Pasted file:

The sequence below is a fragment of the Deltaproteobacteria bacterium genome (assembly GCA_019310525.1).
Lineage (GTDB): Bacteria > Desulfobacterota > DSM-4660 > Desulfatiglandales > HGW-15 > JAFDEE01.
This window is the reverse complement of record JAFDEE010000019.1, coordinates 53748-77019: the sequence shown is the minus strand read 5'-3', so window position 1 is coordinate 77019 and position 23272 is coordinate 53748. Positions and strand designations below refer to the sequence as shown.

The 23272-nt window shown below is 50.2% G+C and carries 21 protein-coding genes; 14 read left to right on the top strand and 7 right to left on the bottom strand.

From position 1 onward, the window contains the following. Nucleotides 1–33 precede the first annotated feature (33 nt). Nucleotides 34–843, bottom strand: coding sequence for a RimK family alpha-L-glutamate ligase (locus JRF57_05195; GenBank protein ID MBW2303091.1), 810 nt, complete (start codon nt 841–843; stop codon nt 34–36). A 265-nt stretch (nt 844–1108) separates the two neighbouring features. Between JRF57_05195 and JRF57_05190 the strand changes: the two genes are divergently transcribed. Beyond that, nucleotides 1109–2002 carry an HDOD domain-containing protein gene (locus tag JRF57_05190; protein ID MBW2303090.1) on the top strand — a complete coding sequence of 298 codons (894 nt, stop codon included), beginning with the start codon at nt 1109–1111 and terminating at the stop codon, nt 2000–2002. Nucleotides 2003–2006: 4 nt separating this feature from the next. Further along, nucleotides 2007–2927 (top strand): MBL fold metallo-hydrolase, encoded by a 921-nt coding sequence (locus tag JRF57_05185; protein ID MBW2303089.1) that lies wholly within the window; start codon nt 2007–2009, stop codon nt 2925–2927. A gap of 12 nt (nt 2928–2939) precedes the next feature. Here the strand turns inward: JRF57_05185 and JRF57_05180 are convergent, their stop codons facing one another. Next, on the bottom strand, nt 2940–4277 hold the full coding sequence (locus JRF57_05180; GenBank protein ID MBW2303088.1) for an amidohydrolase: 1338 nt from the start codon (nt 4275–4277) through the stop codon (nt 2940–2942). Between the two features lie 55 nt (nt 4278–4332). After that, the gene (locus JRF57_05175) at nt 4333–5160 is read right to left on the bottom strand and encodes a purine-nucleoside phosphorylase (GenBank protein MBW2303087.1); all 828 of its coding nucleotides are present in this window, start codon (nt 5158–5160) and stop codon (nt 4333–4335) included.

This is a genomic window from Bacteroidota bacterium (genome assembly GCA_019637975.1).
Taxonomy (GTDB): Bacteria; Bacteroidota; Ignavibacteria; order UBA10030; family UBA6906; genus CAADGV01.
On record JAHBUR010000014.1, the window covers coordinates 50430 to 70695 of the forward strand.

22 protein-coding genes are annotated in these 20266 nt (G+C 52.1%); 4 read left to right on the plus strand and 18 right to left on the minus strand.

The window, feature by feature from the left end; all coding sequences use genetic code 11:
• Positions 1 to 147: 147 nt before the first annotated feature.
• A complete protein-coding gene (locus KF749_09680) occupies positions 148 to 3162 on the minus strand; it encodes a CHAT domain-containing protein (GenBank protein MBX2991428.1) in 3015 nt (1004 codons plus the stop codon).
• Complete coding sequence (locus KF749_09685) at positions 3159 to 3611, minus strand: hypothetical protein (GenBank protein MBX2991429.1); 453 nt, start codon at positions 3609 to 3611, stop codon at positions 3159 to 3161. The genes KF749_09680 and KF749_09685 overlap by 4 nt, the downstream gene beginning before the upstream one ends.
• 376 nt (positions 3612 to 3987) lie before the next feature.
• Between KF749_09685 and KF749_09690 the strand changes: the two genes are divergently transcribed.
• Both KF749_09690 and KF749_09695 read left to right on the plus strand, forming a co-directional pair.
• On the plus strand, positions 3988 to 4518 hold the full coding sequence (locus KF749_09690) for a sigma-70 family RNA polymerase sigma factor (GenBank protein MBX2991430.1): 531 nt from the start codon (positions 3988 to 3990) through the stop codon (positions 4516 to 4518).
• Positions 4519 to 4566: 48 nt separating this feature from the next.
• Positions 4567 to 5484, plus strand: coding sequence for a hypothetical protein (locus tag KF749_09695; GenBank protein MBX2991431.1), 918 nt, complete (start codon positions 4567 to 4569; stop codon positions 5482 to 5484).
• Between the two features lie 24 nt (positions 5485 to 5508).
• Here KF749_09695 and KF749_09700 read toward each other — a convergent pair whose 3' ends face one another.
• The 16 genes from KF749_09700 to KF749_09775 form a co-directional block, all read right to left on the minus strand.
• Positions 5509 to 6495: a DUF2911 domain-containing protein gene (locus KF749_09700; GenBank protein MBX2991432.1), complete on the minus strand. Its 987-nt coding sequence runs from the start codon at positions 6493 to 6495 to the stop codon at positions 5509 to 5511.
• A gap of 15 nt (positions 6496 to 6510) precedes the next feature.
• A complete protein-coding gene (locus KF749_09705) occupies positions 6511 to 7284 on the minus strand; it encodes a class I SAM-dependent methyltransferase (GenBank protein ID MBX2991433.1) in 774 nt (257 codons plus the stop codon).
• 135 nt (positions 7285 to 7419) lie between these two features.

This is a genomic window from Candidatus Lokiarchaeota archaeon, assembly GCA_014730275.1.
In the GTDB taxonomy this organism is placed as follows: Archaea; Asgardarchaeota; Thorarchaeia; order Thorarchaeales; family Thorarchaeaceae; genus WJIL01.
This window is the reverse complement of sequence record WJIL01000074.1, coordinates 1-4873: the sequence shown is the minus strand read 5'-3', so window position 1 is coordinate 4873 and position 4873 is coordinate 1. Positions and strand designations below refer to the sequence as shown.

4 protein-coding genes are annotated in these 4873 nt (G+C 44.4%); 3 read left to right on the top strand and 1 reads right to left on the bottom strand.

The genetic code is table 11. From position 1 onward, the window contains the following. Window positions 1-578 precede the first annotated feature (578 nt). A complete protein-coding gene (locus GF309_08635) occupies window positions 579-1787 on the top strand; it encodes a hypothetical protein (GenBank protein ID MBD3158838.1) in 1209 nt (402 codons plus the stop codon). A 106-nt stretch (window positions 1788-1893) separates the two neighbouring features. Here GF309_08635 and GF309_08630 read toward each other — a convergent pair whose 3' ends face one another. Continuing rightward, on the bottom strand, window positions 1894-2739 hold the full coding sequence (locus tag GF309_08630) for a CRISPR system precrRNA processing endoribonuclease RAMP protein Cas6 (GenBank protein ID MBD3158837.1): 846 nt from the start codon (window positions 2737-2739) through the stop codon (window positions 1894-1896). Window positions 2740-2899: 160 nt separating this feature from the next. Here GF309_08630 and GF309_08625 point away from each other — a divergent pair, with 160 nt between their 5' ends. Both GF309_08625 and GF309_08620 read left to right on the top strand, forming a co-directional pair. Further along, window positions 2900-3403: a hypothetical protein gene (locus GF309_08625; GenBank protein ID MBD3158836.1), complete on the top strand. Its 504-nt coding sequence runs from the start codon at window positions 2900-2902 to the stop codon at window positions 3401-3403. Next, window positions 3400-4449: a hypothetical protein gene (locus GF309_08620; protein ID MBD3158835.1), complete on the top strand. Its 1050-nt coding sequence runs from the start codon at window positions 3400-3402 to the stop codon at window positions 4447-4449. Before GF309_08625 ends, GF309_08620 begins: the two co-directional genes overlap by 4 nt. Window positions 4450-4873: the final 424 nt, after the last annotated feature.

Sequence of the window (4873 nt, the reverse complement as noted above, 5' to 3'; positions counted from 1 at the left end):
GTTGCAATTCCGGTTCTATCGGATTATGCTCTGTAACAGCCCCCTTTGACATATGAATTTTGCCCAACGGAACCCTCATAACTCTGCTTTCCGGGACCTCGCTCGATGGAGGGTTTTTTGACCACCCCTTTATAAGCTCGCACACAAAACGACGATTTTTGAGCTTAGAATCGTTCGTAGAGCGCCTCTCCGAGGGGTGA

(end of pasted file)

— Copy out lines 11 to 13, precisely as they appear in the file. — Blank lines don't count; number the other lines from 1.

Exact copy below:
• Positions 1 to 147: 147 nt before the first annotated feature.
• A complete protein-coding gene (locus KF749_09680) occupies positions 148 to 3162 on the minus strand; it encodes a CHAT domain-containing protein (GenBank protein MBX2991428.1) in 3015 nt (1004 codons plus the stop codon).
• Complete coding sequence (locus KF749_09685) at positions 3159 to 3611, minus strand: hypothetical protein (GenBank protein MBX2991429.1); 453 nt, start codon at positions 3609 to 3611, stop codon at positions 3159 to 3161. The genes KF749_09680 and KF749_09685 overlap by 4 nt, the downstream gene beginning before the upstream one ends.